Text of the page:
De Havilland Mosquito B Mk IV

The first order for the production of Mosquito bombers came on 17 July 1941, when the original contract was modified for the second time. Late in 1940 an original order for fifty bomber/ reconnaissance aircraft had been altered to one for twenty one aircraft, mostly photo reconnaissance aircraft or prototypes and a separate order for twenty six fighters. Finally, in July 1941 it was decided to produce nine of the twenty one aircraft remaining in the original order as bombers.

Amongst the other aircraft in that order was the single B Mk V, the original bomber prototype. This aircraft was used as a test bed, but the B Mk V series never entered full production. Instead the interim B Mk IV series remained the only unarmed Mosquito bomber variant until the appearance of the Mk IX in 1943. 

The first nine B Mk IVs were known as the PRU/ Bomber Conversion type, or B Mk IV series i. Like the PR Mk I, they were powered by the Merlin 21 engine, used the same glass nose and were entered via a hatch under the cockpit. They also used the same short engine nacelles as the PR Mk I. Production of these nine aircraft took from October 1941 to February 1942.

de Havilland Mosquito B.Mk IV
de Havilland Mosquito B.Mk IV

Deliveries of the main B Mk IV series ii began in April 1942. The main visual difference was that the series ii aircraft used a longer engine nacelle, extending behind the wing. This solved a problem with excessive turbulence around the tail plane of the Mosquito. The aircraft could also carry a 50 gallon slipper type fuel drop tank under each wing. 300 B Mk IV series iis were built before production ended in August 1943.

Experiments with the B Mk V had proved that the Mosquito could carry four modified 500lb bombs, with shortened fins to allow the bomb to fit inside the Mosquito bomb bay. The Mosquito’s bomb load was thus doubled from a projected 1,000lb to a rather more useful 2,000lb. The original bomb load was the same as that used in other light bombers in RAF service, such as the Bristol Blenheim.

In April 1943 that bomb load was doubled again, when the first Mosquito was altered to carry the RAF’s large 4,000lb “Cookies”. This required the use of bulged bomb bay doors, to provide enough space for the big bomb, the removal of some of the internal fuel tank, the addition of ballast in the nose to keep the aircraft level, and the use of under wing drop tanks. This gave the Mosquito a bigger bomb load than many medium bombers! Only 23 B Mk IVs were converted to carry the big bombs. The Mk IV was operating on the edge of its capacity when carrying the big bomb, but for later, more powerful variants of the Mosquito it would become almost the standard bomb load.

Mosquito B VI of No.105 Squadron
Mosquito B VI of No.105 Squadron

A number of Mk IVs were also modified to carry the Highball bouncing bomb. This was a smaller version of the bomb used on the famous “Dam Busters” raid, designed to be used against enemy shipping. No. 618 Squadron was formed to use the special weapon, but by the time they were ready, there were no German targets left, so the unit was moved to the Pacific. By the time they arrived there were no Japanese targets left, and the unit was disbanded without every having used its special bombs.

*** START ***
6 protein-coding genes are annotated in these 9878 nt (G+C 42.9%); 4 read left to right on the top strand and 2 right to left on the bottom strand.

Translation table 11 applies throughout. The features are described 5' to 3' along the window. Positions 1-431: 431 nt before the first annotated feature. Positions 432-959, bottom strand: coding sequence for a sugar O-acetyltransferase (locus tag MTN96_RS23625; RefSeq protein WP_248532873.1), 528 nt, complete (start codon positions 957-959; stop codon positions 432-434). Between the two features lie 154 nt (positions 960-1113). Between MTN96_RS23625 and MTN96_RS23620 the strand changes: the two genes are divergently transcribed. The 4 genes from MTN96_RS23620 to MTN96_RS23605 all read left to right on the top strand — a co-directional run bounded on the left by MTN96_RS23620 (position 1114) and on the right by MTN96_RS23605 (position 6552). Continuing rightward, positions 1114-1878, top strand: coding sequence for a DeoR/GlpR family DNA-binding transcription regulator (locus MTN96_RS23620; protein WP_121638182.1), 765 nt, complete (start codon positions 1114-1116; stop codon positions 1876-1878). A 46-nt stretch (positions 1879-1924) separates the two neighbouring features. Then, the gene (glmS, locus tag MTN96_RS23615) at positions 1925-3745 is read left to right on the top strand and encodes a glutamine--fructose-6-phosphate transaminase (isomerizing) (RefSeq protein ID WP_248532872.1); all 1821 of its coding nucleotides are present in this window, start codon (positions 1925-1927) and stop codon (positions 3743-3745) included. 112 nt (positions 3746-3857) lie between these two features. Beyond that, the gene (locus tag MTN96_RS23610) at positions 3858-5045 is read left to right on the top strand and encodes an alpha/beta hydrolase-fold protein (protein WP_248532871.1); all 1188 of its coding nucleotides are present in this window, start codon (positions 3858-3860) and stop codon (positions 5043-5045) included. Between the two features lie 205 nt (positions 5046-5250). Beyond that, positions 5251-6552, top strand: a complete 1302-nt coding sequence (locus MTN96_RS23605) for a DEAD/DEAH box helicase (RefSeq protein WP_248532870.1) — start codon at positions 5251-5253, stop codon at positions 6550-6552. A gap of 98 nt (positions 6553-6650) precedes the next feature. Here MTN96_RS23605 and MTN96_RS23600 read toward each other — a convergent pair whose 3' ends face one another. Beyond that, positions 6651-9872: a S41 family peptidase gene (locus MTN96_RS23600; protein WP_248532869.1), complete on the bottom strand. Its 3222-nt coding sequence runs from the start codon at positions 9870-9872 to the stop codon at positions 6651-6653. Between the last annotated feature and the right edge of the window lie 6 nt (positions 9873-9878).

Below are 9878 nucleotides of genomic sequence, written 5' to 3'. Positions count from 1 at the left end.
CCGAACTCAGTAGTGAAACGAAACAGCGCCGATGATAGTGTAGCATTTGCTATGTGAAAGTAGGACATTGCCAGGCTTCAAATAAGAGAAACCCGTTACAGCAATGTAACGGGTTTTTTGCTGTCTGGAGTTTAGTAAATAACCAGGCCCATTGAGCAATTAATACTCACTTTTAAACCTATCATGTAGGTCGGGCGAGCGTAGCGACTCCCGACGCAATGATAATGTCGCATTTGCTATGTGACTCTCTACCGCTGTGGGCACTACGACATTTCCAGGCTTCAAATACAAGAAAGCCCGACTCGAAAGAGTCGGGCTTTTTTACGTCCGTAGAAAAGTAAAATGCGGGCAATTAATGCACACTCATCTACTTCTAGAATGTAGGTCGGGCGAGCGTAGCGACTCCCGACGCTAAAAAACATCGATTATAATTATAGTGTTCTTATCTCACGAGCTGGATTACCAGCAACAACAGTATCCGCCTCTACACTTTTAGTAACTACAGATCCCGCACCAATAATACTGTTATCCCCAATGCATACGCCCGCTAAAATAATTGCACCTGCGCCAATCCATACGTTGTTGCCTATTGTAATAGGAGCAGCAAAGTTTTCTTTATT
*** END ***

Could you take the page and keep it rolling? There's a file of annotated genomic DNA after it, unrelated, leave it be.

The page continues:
Initial production of the Mosquito bombers was slow. The first B Mk IV series i aircraft was flow to No. 105 Squadron on 15 November 1941, by Geoffrey de Havilland Jr! Operations began in May 1942. A second squadron was not formed until 8 June 1942, when No. 139 squadron began to share No. 105’s aircraft.

The Mosquito was first used to launch nuisance raids over Germany, with the hope that the constant alarms would wear down German morale. Amongst these raids was an attack on Cologne on 1 June 1942, the day after the first thousand bomber raid. This time Bomber Command launched a four bomber raid.

The B Mk IV also began the Mosquito’s career of pinpoint attacks against special targets. The first such raid came on 26 September 1942, when Mosquitoes of No. 105 Squadron bombed the Gestapo headquarters in Oslo, destroying many records on the Norwegian resistance.

These early raids proved that the basic principle behind the Mosquito - that of a light bomber capable of outrunning enemy fighters – was correct. Even the Fw 190 could at best keep pace with the Mosquito. As faster German fighter aircraft appeared, so would faster Mosquitoes.

 Mosquito Bomber/ Fighter-Bomber Units of World War 2, Martin Bowman. The first of three books looking at the RAF career of this most versatile of British aircraft of the Second World War, this volume looks at the squadrons that used the Mosquito as a daylight bomber, over occupied Europe and Germany, against shipping and over Burma. [see more]  
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How to cite this article: Rickard, J (15 April 2007), De Havilland Mosquito B Mk IV,

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